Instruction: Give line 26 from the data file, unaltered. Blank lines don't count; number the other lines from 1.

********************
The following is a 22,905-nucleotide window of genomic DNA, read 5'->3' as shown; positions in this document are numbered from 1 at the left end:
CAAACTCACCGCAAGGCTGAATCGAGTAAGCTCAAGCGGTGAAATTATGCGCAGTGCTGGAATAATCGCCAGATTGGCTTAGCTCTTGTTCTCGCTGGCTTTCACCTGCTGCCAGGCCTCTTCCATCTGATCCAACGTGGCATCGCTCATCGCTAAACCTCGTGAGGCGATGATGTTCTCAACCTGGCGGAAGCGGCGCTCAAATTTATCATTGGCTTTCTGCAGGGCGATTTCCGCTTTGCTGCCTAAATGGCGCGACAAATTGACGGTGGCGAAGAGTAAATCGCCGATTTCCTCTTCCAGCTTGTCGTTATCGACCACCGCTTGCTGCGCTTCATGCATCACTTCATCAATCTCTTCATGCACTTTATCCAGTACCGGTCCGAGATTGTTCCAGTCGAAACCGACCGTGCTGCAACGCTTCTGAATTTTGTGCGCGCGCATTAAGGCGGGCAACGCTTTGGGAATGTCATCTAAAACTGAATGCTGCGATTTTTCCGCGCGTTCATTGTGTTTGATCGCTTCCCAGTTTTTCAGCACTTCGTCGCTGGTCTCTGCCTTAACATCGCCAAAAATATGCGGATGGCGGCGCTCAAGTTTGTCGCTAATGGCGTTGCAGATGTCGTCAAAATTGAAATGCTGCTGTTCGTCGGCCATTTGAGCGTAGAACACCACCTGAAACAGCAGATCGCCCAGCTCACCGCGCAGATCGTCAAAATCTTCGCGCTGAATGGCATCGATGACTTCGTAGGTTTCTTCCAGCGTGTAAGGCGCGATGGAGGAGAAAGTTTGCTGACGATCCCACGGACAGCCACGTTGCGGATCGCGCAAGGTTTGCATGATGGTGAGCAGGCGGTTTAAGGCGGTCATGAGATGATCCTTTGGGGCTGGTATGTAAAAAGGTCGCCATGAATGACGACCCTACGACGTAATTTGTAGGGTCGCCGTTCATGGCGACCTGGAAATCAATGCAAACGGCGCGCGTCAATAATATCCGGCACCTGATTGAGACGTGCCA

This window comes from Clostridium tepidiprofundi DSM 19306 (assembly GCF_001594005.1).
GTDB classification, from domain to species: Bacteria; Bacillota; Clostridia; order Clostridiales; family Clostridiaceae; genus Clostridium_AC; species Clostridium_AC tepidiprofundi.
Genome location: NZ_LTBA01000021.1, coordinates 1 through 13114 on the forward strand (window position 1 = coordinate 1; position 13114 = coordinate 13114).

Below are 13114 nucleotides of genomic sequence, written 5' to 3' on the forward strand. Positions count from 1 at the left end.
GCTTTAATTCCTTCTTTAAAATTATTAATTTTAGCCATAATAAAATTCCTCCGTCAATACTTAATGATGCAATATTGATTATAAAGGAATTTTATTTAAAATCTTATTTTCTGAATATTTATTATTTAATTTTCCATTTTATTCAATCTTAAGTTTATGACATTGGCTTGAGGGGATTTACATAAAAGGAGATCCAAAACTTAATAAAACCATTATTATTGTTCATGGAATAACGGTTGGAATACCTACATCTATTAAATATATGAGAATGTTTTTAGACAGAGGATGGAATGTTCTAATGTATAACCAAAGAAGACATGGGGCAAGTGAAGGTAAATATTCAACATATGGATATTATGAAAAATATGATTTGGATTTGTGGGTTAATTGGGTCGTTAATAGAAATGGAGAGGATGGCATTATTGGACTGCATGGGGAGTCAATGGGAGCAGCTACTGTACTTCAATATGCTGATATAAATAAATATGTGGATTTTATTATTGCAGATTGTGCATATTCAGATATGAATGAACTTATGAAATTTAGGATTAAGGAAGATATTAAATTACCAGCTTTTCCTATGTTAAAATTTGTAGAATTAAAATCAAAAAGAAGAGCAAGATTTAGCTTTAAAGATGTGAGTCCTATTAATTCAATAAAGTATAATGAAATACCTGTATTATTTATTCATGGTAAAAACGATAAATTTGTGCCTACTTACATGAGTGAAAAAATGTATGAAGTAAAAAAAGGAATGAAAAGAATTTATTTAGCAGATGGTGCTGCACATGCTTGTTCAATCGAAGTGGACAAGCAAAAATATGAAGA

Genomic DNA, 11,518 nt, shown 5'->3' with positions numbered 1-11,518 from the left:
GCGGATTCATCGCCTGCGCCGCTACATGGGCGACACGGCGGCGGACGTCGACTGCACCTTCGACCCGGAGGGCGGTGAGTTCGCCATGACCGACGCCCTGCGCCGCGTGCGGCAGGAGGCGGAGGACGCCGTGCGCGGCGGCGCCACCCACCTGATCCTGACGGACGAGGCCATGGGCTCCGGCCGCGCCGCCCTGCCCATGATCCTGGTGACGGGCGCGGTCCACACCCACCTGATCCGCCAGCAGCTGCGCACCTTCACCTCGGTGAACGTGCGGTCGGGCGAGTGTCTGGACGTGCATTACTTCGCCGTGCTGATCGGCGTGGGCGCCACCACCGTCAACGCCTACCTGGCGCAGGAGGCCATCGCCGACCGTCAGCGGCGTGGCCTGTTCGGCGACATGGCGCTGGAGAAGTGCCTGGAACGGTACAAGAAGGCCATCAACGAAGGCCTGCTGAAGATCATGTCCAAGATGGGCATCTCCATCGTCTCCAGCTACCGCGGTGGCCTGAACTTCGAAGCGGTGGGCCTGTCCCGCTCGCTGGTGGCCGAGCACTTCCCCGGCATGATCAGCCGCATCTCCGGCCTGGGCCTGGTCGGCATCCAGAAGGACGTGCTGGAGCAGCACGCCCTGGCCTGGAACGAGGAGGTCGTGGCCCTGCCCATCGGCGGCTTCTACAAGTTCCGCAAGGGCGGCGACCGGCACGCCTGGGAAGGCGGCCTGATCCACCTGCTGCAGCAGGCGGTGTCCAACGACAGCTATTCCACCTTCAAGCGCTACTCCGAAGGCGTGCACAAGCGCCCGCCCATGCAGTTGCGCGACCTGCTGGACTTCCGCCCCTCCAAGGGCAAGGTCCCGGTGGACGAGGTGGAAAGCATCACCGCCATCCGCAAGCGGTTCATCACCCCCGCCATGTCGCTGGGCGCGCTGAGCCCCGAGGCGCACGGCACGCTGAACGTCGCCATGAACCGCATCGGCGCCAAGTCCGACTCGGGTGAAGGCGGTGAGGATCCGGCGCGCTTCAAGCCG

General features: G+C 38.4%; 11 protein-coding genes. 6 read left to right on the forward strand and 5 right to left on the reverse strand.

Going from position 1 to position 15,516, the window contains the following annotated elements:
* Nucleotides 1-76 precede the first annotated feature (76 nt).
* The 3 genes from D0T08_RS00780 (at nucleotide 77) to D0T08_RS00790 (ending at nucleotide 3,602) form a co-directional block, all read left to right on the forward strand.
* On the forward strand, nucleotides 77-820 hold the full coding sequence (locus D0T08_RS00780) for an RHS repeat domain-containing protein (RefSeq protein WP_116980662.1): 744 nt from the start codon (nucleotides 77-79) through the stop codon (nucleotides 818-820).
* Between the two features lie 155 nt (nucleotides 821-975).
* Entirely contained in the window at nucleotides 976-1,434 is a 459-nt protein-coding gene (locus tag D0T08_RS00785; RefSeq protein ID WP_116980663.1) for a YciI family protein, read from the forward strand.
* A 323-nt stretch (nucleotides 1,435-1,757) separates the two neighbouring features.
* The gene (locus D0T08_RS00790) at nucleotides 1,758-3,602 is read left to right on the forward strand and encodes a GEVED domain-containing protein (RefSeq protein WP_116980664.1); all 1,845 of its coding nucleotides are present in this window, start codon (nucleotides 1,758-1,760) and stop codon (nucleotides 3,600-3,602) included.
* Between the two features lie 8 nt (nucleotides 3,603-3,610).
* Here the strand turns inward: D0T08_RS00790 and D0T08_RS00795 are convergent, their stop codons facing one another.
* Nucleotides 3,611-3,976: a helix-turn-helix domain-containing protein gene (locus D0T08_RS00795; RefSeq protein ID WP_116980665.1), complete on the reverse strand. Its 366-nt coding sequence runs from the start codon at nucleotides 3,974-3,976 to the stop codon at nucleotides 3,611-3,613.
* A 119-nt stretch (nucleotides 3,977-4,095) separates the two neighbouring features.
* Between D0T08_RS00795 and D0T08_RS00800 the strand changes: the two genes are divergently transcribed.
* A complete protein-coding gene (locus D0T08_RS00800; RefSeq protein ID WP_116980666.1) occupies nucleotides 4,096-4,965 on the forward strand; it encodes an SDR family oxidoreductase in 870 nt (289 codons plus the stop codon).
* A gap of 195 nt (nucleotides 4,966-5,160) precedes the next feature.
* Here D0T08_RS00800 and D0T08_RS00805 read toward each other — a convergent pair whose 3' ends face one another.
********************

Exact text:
* Here D0T08_RS00800 and D0T08_RS00805 read toward each other — a convergent pair whose 3' ends face one another.